Lawyer Frank Emory makes a case for North Carolina

 In February 2018

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moira Johnson

Nonprofit

Frank Emory

Chairman, Economic Development Partnership of North Carolina, 60

By Steve Cranford

Photo by Peter Taylor

Frank Emory is a veteran litigator who’s accustomed to convincing juries of his point of view. In a newer role, the Charlotte lawyer is applying his powers of persuasion to convince businesses to move to or expand in North Carolina. Emory was appointed chairman of the Economic Development Partnership of North Carolina in May by Gov. Roy Cooper, who asked the previous chair, Charlotte legal-staffing company owner John Lassiter, to step down. The partnership is starting its fourth year after former Gov. Pat McCrory split off the task of marketing North Carolina from the N.C. Department of Commerce.

Emory’s duties include raising $1.25 million annually from the private sector to help fund the 60-employee partnership, which receives about $21 million per year in state funding. Although the split from Commerce was a Republican idea, Emory, a Democrat, sees no need for reversing course. “In the short- to medium-term, the worst thing we could do is change how we do economic development,” he says. “Stability is critical.”

A native of Wilson, Emory earned a bachelor’s from Duke University and a law degree from UNC Chapel Hill. After serving as a law clerk for a state appellate court judge, he worked at the Ferguson & Stein and Robinson Bradshaw law firms. In 2001, he joined his current employer, Hunton & Williams, which has more than 750 lawyers. His clients have included large U.S. banks, Duke University and a U.S. automaker. Emory was chair of the Charlotte Chamber in 2012 and has served on Duke’s board of trustees.

Emory’s main agenda item is to spread the benefits of economic development beyond the state’s three big metro areas. One of his first steps was appointing a rural task force at the partnership. The rural slant plays well in the state legislature, where the leadership mostly lives in smaller N.C. cities. But Emory says it’s heartfelt. “I told the governor when he was running that if families don’t have wealth, they can’t be propelled forward. I’m not talking massive wealth; I’m talking about having something to pass down to the next generation.” That view helped make him the governor’s choice, while campaign contributions totaling $3,000 in 2015-16 didn’t hurt. If that money won him the job, he says, “I’m the best negotiator you’ve ever met.”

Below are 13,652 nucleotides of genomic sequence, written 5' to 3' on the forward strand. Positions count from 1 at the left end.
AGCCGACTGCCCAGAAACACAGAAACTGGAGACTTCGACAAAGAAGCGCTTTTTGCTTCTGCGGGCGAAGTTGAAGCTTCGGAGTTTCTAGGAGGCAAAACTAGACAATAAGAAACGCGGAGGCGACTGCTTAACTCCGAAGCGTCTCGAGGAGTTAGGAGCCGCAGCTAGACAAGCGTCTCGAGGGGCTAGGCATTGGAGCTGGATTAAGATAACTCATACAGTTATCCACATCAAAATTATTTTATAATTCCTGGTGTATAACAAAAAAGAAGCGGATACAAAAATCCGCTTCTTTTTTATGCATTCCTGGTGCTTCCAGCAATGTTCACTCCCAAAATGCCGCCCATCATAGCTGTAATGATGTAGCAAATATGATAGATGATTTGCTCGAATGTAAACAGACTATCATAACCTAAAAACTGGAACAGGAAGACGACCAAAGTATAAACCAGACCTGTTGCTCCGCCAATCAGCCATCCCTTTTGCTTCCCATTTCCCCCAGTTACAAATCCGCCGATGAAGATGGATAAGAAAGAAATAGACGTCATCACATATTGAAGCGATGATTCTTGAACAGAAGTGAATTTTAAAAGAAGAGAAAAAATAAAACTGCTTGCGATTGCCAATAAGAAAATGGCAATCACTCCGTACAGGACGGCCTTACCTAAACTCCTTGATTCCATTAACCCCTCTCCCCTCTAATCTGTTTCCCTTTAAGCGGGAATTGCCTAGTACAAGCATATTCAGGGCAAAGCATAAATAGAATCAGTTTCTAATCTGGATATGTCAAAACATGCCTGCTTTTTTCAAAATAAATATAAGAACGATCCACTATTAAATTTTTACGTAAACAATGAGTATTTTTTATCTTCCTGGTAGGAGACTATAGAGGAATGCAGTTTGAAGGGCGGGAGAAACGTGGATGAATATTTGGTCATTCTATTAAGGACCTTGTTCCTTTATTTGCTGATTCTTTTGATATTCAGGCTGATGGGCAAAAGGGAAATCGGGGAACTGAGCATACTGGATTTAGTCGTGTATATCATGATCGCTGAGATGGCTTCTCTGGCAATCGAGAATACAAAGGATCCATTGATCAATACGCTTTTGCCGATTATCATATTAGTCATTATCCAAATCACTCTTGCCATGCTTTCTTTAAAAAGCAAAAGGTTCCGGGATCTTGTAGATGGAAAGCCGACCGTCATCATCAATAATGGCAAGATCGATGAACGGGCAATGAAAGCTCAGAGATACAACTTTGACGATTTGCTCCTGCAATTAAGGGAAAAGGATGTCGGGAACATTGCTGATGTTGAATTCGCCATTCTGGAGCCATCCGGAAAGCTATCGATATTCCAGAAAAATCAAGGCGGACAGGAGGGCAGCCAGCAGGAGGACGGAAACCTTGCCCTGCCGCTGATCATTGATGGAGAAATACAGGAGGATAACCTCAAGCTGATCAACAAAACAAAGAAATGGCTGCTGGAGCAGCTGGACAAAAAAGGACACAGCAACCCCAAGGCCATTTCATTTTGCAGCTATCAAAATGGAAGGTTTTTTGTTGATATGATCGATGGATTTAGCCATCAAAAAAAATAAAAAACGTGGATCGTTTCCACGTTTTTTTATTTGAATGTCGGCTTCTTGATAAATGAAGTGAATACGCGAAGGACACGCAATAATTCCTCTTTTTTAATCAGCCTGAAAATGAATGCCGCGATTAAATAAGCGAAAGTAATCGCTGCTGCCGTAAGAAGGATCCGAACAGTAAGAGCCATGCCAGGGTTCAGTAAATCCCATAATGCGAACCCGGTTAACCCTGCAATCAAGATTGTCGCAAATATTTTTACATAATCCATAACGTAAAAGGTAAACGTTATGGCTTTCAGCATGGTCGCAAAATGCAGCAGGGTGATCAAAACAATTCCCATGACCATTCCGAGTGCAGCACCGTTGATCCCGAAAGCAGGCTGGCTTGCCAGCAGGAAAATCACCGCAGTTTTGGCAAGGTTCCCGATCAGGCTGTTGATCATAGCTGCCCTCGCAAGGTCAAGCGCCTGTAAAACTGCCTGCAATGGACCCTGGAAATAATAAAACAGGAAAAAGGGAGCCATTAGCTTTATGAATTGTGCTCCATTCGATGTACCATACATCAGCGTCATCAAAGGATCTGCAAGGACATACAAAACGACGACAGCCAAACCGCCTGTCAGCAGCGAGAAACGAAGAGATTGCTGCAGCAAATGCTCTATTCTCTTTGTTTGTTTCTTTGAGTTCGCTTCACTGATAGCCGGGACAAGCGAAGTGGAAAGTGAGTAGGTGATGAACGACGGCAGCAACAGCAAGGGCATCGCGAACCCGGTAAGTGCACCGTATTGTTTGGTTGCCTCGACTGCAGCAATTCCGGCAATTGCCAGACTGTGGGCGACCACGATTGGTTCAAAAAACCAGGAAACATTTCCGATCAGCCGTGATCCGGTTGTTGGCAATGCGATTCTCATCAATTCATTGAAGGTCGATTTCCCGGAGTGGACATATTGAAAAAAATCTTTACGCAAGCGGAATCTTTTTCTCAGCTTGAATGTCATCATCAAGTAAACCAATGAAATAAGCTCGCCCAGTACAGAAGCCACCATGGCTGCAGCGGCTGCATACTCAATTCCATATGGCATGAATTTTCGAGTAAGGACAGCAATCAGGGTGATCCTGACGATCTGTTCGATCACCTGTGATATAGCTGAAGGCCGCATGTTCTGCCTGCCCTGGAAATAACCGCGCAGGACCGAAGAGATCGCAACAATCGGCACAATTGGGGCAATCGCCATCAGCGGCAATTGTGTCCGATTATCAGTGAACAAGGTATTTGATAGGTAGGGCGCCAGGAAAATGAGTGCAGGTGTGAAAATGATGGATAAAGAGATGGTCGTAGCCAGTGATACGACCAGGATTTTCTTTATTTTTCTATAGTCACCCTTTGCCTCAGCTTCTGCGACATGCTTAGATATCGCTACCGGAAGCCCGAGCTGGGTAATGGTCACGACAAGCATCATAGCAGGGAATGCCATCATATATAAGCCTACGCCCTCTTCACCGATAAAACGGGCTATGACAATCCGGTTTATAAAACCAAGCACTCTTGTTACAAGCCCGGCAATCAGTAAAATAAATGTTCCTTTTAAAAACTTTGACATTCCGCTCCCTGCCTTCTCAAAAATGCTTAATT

Former Commerce official Ernie Pearson, a partner at the Nexsen Pruet law firm in Raleigh, believes a focus on rural economic development can bear fruit, especially if the state expands its four-lane highway system and adds more fiber-optic infrastructure in rural areas. Effective broadband service could lure IT firms in need of back-office workers, he says.

Christopher Chung, the partnership’s chief executive officer, praises Emory for his Charlotte connections and public service efforts. Away from work, Emory calls himself a struggling golfer. He and his wife, Lisa, have two sons.

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The Power 100 list

Roy Carroll II

Dale Jenkins

Leah Wong Ashburn

Robert E. Barnhill Jr.

Mark Bellissimo

Icons and change agents

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